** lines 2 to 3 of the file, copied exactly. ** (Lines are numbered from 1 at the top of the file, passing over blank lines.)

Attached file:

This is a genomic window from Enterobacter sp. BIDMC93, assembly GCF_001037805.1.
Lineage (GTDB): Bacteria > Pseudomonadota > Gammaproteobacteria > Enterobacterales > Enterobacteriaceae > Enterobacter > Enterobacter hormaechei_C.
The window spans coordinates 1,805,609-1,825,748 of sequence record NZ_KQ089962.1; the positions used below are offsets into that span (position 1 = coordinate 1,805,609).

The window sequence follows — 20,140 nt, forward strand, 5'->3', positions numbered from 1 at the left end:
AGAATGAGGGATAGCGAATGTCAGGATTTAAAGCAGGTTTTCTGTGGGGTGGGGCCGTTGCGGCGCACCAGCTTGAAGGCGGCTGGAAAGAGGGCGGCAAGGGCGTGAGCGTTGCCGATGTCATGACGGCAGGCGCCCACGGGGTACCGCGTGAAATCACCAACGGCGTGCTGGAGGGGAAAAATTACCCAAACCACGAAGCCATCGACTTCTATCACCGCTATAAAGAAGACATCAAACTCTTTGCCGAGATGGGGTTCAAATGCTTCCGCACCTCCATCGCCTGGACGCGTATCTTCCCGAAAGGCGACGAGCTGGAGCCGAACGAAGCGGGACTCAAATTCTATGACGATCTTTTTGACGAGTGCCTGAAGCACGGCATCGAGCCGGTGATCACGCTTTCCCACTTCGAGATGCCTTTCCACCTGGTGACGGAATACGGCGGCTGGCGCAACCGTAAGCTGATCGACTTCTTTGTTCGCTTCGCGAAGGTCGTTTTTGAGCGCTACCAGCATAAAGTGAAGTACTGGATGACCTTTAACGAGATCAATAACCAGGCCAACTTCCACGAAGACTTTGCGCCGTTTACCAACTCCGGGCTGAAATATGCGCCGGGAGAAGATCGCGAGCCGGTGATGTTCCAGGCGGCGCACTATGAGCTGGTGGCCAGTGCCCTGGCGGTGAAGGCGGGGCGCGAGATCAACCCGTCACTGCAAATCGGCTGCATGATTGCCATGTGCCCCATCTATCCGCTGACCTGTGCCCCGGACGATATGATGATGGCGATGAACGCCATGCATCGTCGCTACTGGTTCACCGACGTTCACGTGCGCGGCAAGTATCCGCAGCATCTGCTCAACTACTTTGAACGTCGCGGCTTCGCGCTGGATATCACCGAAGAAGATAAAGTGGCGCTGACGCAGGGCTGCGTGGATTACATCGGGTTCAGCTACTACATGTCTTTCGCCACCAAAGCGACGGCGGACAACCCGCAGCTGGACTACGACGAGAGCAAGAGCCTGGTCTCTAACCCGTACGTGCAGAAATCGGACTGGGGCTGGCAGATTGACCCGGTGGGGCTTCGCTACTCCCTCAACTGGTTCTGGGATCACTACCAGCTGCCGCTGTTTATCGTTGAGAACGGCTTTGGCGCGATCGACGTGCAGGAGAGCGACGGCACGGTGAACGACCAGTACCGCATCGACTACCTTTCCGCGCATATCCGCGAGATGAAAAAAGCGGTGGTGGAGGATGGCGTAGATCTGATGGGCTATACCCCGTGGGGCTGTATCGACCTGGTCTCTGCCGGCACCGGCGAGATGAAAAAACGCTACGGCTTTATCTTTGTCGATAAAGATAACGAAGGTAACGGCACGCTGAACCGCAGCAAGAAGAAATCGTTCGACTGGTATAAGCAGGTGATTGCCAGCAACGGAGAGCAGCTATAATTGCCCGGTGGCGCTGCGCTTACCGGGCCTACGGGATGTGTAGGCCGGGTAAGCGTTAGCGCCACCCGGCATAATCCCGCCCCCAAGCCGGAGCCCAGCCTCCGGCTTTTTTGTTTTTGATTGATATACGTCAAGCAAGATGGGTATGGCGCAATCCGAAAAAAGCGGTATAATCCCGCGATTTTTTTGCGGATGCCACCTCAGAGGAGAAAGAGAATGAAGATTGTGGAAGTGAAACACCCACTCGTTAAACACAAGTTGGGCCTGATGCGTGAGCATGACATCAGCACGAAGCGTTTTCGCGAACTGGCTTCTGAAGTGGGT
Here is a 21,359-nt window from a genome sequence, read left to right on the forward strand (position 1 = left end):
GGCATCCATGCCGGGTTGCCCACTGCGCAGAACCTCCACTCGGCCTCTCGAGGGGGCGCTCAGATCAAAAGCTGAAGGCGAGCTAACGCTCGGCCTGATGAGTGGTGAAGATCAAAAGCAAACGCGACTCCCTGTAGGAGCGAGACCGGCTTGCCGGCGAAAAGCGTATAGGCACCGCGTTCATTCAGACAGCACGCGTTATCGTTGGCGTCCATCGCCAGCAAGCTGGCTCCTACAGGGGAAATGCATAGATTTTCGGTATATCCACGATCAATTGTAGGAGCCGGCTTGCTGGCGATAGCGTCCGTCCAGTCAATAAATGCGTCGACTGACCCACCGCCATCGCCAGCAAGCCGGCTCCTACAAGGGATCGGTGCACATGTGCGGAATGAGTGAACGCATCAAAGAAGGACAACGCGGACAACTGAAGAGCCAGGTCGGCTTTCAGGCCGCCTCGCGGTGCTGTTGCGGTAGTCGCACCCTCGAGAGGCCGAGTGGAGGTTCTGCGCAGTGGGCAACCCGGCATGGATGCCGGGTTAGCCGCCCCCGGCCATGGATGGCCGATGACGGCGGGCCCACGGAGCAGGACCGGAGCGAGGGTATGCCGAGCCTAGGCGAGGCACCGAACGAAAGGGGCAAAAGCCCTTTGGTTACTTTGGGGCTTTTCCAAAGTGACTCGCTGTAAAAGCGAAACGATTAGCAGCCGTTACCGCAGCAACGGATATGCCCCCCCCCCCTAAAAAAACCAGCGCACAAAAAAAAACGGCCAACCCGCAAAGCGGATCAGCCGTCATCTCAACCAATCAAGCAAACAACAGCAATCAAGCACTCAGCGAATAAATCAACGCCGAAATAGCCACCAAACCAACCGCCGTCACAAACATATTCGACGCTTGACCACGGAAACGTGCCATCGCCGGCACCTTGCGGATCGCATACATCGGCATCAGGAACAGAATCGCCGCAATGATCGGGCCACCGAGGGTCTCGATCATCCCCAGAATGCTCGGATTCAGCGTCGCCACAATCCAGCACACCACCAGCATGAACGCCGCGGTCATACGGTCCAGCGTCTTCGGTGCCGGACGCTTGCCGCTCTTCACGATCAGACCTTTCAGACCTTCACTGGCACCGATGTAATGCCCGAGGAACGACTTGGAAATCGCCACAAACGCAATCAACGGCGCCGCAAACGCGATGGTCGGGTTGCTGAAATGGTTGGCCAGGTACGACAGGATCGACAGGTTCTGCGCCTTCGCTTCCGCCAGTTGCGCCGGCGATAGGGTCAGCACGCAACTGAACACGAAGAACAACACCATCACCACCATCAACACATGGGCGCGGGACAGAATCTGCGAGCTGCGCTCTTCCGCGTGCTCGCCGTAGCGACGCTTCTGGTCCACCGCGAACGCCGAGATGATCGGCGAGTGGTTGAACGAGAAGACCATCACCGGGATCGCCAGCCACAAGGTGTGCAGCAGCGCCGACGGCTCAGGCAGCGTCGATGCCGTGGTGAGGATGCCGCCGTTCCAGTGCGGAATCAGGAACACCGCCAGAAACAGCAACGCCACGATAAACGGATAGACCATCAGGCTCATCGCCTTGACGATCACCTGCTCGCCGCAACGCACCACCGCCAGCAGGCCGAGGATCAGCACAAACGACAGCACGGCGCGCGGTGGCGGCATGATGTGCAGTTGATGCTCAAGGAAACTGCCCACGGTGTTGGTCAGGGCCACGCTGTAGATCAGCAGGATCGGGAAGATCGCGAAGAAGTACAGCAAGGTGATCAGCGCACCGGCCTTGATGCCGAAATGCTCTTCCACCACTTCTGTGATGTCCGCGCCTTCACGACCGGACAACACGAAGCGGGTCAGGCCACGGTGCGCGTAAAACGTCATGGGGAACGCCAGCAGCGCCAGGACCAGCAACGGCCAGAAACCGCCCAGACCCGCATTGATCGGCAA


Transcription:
Lineage (GTDB): Bacteria > Pseudomonadota > Gammaproteobacteria > Enterobacterales > Enterobacteriaceae > Enterobacter > Enterobacter hormaechei_C.
The window spans coordinates 1,805,609-1,825,748 of sequence record NZ_KQ089962.1; the positions used below are offsets into that span (position 1 = coordinate 1,805,609).